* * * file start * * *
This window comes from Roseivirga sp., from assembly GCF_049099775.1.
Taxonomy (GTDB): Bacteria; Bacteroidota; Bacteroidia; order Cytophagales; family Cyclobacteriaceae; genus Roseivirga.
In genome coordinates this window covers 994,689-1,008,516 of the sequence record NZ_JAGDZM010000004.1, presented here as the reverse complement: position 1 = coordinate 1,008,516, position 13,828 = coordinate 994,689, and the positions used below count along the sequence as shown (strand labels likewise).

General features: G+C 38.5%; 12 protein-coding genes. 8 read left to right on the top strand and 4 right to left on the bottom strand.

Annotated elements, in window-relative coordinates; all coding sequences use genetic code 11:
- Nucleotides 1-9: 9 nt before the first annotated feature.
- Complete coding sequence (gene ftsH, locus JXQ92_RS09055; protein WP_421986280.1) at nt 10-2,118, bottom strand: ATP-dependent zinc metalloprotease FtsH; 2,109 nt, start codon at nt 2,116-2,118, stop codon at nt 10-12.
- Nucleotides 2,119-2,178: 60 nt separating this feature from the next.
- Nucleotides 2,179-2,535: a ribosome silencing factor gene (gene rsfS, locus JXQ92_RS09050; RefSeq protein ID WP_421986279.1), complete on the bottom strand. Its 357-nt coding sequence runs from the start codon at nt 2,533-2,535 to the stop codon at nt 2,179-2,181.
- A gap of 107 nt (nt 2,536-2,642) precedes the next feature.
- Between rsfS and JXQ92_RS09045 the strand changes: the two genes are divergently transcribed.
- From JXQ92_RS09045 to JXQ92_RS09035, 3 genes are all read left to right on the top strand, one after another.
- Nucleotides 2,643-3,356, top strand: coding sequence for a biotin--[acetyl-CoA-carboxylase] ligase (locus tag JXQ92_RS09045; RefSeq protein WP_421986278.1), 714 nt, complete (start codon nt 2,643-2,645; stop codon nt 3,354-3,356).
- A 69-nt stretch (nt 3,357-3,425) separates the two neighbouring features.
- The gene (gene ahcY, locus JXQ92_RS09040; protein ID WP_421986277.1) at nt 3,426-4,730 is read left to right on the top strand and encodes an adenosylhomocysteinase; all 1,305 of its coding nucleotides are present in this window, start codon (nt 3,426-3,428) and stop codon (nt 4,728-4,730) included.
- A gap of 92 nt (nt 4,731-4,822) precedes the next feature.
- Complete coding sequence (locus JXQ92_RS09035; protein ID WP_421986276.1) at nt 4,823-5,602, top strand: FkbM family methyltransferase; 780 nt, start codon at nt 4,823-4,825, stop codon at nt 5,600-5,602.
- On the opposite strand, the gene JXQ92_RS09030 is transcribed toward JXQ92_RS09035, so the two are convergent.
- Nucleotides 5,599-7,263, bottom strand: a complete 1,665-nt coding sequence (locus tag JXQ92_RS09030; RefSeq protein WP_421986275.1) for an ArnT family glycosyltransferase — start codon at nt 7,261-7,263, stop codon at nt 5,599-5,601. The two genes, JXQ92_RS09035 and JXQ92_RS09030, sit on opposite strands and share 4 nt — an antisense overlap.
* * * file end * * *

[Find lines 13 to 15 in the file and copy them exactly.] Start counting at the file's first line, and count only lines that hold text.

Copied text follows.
- Nucleotides 2,643-3,356, top strand: coding sequence for a biotin--[acetyl-CoA-carboxylase] ligase (locus tag JXQ92_RS09045; RefSeq protein WP_421986278.1), 714 nt, complete (start codon nt 2,643-2,645; stop codon nt 3,354-3,356).
- A 69-nt stretch (nt 3,357-3,425) separates the two neighbouring features.
- The gene (gene ahcY, locus JXQ92_RS09040; protein ID WP_421986277.1) at nt 3,426-4,730 is read left to right on the top strand and encodes an adenosylhomocysteinase; all 1,305 of its coding nucleotides are present in this window, start codon (nt 3,426-3,428) and stop codon (nt 4,728-4,730) included.